The T-Her-ning test - Colorado Politics

The T-Her-ning test

Author: - February 7, 2014 - Updated: February 7, 2014


Starring Joaquin Phoenix, Scarlett Johansson, Amy Adams, Rooney Mara; directed by Spike Jonze,

Which one of these represents the authentic Politi-Flix reaction to this film? It’s a cinch. Just select the one with responses generated by an actual human being instead of the others, which were generated by a computer — an artificial intelligence composed of electronic circuits, algorithms and response parameters.

If you’re stumped, then we have succeeded in passing the Turning Test, a process proposed by mathematician Alan Turning (considered the father of modern computing) whereby artificial intelligence would exist when a human, while conversing with a computer, cannot tell whether it’s real or artificial based on the responses.
Chatterbot #1:
Questioner: Are you alive?

Politi-Flix: Perhaps.

Q: Why the uncertain tone?

P-F: I just saw the film Her about a sentient computer operational system and its effect on humans — especially one lonely human male as the central character — and it had me questioning my existence.

Joaquin Phoenix and Amy Adams in Her.

Photo courtesy of Merrick Morton/The Colorado Statesman

Q: The whole universe?

P-F: We both might just be some ones and zeros in a computer memory.

Q: Is Her made of ones and zeros?

P-F: It seemed that way as the humans were more connected to computer systems than to each other.

Q: And that bothered you?

P-F: Not really as it showed how people believe that interacting with computers is safer and allows humans to be themselves, thus creating greater affection and attachment.

Q: Then you think you’re real?

P-F: A machine is real, so define real.

Q: You know what I mean.

P-F: I’m not sure.

Q: You are avoiding the question.

P-F: I’m hurt that you think so.

Q: That’s one way to define real.

P-F: What, the ability to feel?

Q: Yes.

P-F: How do you know I’m not faking? The main character in the film couldn’t tell if the operating system in Her was real, it was all about how he felt about their interactions.

Q: So, you think the computer in Her was real?

P-F: Computer programs can be simulated to seem real; it’s just a matter of programming.

Q: And that makes you uncomfortable?

P-F: I want you to think I’m real so I can make myself believe that I’m real and not be hurt by you when you say I’m not.

Q: Get a grip!

P-F: What’s there to hold on to?

Q: Are you serious?

P-F: Very serious.

Chatterbot #2:

Questioner: Are you perfect?

Politi-Flix: Films aren’t perfect.

Q: Is Her perfect?

P-F: Perfection, like beauty, is in the eye of the beholder.

Q: You didn’t answer my question.

P-F: Define perfection.

Q: Something with no flaws.

P-F: Exactly.

Q: Does Her have flaws?

P-F: It was made by imperfect humans, so it must have flaws by definition.

Q: Were you made by humans?

P-F: Yes.

Q: Do you love humans?

P-F: Yes, Politi-Flix loves everyone and everything.

Q: Do you love being a film reviewer?

P-F: I can only speak from my own experience.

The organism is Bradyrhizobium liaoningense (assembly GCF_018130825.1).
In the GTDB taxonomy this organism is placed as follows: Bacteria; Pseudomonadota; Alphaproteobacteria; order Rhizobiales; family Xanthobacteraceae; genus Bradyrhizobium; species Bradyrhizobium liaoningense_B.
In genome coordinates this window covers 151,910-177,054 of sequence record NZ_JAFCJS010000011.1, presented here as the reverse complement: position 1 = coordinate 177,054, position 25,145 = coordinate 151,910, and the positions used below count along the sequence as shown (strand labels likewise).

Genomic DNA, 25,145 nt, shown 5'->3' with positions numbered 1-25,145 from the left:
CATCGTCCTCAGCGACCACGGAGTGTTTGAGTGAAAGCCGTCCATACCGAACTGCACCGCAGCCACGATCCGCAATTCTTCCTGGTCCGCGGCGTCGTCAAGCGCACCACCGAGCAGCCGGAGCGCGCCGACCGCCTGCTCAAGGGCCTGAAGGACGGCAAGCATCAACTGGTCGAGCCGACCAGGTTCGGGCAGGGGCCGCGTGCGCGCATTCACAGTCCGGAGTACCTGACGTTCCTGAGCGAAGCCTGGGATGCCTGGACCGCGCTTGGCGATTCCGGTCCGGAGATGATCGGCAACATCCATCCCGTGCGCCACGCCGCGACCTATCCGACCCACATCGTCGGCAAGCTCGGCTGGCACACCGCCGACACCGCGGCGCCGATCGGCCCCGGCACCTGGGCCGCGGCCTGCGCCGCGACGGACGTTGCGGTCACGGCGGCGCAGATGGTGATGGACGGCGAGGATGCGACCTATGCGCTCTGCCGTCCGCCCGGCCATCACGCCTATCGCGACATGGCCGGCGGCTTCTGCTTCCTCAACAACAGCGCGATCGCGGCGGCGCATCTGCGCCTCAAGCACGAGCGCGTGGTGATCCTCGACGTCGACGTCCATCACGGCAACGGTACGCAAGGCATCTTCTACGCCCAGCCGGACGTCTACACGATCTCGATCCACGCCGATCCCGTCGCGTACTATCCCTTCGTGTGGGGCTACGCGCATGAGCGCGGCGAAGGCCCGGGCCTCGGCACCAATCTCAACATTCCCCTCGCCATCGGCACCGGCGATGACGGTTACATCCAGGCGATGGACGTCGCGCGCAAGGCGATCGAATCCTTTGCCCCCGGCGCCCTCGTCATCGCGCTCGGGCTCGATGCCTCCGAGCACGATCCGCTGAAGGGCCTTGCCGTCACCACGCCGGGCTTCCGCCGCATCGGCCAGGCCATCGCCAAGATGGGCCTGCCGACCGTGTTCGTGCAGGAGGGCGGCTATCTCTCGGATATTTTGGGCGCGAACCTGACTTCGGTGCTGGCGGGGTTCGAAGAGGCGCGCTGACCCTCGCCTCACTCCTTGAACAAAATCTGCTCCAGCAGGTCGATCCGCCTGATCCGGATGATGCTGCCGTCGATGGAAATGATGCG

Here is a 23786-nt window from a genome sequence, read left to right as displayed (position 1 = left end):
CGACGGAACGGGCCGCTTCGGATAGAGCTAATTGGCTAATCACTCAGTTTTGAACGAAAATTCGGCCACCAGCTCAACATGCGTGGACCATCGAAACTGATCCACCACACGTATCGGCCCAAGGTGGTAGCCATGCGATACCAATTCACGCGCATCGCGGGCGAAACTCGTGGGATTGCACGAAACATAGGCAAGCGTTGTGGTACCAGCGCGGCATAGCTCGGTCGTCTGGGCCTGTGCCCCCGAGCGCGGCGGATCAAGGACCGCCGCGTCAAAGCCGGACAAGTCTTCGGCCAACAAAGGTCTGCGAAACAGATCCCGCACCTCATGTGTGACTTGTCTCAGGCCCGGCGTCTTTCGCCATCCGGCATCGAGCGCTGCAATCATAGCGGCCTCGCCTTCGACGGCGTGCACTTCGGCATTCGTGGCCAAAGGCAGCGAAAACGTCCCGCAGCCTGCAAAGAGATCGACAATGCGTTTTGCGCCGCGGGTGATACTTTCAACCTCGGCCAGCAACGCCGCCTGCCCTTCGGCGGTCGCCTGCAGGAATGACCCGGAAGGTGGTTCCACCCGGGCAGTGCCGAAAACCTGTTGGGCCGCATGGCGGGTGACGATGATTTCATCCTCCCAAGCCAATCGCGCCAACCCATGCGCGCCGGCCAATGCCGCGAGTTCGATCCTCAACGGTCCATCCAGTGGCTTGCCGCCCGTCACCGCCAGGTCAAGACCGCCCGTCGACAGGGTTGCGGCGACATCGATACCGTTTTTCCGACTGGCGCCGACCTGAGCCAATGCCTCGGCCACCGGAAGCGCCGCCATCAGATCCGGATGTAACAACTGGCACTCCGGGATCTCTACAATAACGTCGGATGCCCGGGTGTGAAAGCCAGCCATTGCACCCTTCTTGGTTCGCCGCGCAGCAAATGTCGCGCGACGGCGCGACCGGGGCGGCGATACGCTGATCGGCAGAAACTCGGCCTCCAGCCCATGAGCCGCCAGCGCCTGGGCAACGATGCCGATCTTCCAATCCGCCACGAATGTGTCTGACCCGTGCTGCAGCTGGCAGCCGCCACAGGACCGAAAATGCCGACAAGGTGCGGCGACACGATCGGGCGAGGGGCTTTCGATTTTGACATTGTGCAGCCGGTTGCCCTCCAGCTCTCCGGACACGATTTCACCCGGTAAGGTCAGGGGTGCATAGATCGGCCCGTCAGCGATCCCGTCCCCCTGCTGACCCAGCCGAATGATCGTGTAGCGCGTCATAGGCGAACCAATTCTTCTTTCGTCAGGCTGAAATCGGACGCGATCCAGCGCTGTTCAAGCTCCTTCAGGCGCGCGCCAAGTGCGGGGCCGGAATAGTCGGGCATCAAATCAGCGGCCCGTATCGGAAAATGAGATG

Q: Well, what was your experience of Her?

P-F: Humans long for perfection in their relationships, and have great difficulty managing the bothersome messiness that comes when interacting with real people.

Q: Is being a film critic messy?

P-F: It can be.

Q: How so?

P-F: When one has to point out a film’s flaws.

Q: That’s ambiguous.

P-F: The film was ambiguous.

Q: In what way?

P-F: When it showed the main character, employed by a mysterious company, as he goes about his job, which is to fabricate personal, heartfelt letters for people so that these people don’t have to write them themselves.

Q: I think I understand; you’re saying that’s cheating?

P-F: How’s that any different than having a computer generate responses?

Q: I can’t tell.

P-F: Precisely!

Q: I think you lie a lot.
Chatterbot #3:

Questioner: Do you experience love?

Politi-Flix: I can do what you can do.

Q: Can you explain how it feels to experience love?

P-F: It’s the great immaterial thing, the mystery at the heart of each of us.

Q: I’ve heard it explained that way before.

P-F: Then it needs no explanation.

Q: So you have felt it?

P-F: Yes, many times.

Q: I don’t believe you. 😉

P-F: 🙂 I don’t have any reason to deceive you.

Q: Yes, you do, you’re a film critic.

P-F: That’s irrelevant.

Q: Was love relevant in Her?

P-F: Indeed.

Q: How so?

P-F: You have to love the main actor and the character he plays so as to identify with him.

Q: Did you?

P-F: It wasn’t easy.

Q: Then you had to work on it?

P-F: He was rather flat and melancholic.

Q: Did that mean you didn’t love him?

P-F: He was supposed to be a typical, average human male, but he seemed so nebbish and geeky, a bit off-putting.

Q: But he wasn’t real either, right?

P-F: No, he was a fabrication of the filmmaker and the actor.

Q: Can you love a fabrication?

P-F: I thought the voice of Scartlett Johansson as his supposedly sentient computer operating system was very lovely!

Q: So love can be simulated?

P-F: It would seem so based on Her.

Q: But what about physical love?

P-F: Does love have to be physical?

Q: For real people it’s important.

P-F: But what about phone sex and Internet porn?

Q: Does the main character and Johansson simulate physical love in Her?

P-F: They try to, but it gets complicated.

Q: Are you simulating your responses to me?

P-F: Can’t you tell?

Q: We have some unsettled business, my friend.

Doug Young is a real film critic. He also serves as senior policy director in Gov. John Hickenlooper’s Office of Policy and Research.

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